The total hard cost of the project — including construction costs, contingencies and inflation — is estimated at $31,271,250, with soft costs of equipment, fees and administrative costs at $18,652,192.
Saiz said the potential award of $50 million for the project creates an interesting scenario.
“The (feasibility) study is still in the draft form. Due to the governor’s interest, the scope of work has changed a bit. Originally, the study was based on the provider being responsible for the capital for the project,” Saiz said. “From our stand point, the governor has committed capital and that could change the outcome of the study.”
Once the feasibility study is finished, the county will issue a request for proposal to find a provider, Saiz said, and the location of the facility will also be left up to the provider.
“The commission is staying as far away from (a location choice) as we can,” he said. “Personally, I feel the decision should be made by the provider.”
While the governor has made a commitment and the county has asked for the funding, the request still has to go through the legislative process next session.
Legislators representing Valencia County will have to advocate for the funding, carry it through the session and then Lujan Grisham has to sign the final capital outlay bill.
Sen. Greg Baca (R-30) said he will advocate for and back up the commission’s request.
“Our legislative team has found its way through some very large projects, like the Jarales overpass and the (Los Lunas) interchange,” Baca said. “We’ll find the money; we’ve found it before.”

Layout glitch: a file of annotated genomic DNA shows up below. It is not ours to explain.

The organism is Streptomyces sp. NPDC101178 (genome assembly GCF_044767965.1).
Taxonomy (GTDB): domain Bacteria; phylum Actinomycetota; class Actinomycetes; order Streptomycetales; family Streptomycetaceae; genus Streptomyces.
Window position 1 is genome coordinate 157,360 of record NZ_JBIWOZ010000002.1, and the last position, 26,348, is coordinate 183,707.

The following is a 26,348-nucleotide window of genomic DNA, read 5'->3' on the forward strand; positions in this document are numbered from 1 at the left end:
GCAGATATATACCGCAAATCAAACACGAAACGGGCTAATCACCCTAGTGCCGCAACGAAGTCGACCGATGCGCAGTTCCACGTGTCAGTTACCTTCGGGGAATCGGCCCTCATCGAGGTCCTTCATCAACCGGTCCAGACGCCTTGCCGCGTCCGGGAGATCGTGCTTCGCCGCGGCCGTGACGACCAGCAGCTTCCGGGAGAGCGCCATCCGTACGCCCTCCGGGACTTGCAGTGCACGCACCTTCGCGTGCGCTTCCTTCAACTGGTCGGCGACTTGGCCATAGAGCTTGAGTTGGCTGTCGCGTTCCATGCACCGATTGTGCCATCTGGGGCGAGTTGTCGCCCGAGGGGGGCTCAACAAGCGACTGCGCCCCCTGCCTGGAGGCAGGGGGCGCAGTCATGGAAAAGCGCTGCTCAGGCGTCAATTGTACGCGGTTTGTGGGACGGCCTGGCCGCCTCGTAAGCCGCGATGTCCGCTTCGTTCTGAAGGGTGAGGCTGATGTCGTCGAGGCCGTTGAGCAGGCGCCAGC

The 2022 legislative session is a 30-day session that focuses primarily on the state budget and funding requests, Baca said, so while it may seem short, since it’s a capital outlay request, the county’s new request fits nicely into the purpose of the session.
“In a 60-day session, it’s open to requests for legislation from all sources, on any topic,” the senator said. “In a way, a 30 day gives it even a better chance than a 60-day session.”
If the money is successfully awarded to the county through the capital outlay process, anything built using that funding will belong to the county, but there is no intent to operate a health care facility, Pato said.
A county-owned facility would be leased to an operator, he said, and unlike other county buildings, the operator could also be responsible for upkeep and maintenance of the facility.
“The county would have the lease payments and in other counties that own health care facilities, the leases are structured so that the hospital itself is responsible for upkeep and maintenance,” Pato said.
Whether there is an operator interested in the facility is still a question, he said.
“We’ve had our feasibility folks checking with New Mexico providers and operators to see if there is interest,” Pato said. “That’s an essential component. We have to ensure long-term sustainability. We are cautiously optimistic.”
Saiz said the tenor of the meeting with the governor was “very positive. We want to bring advanced health care to the county and put the mill levy money to beneficial use. I hope this will get us there.”
The county has collected $26.6 million from the mill levy that voters passed in 2006 for the facility. The money can only be used for operation and maintenance of a hospital/24-hour emergency health care facility in Valencia County. The tax expired in 2014.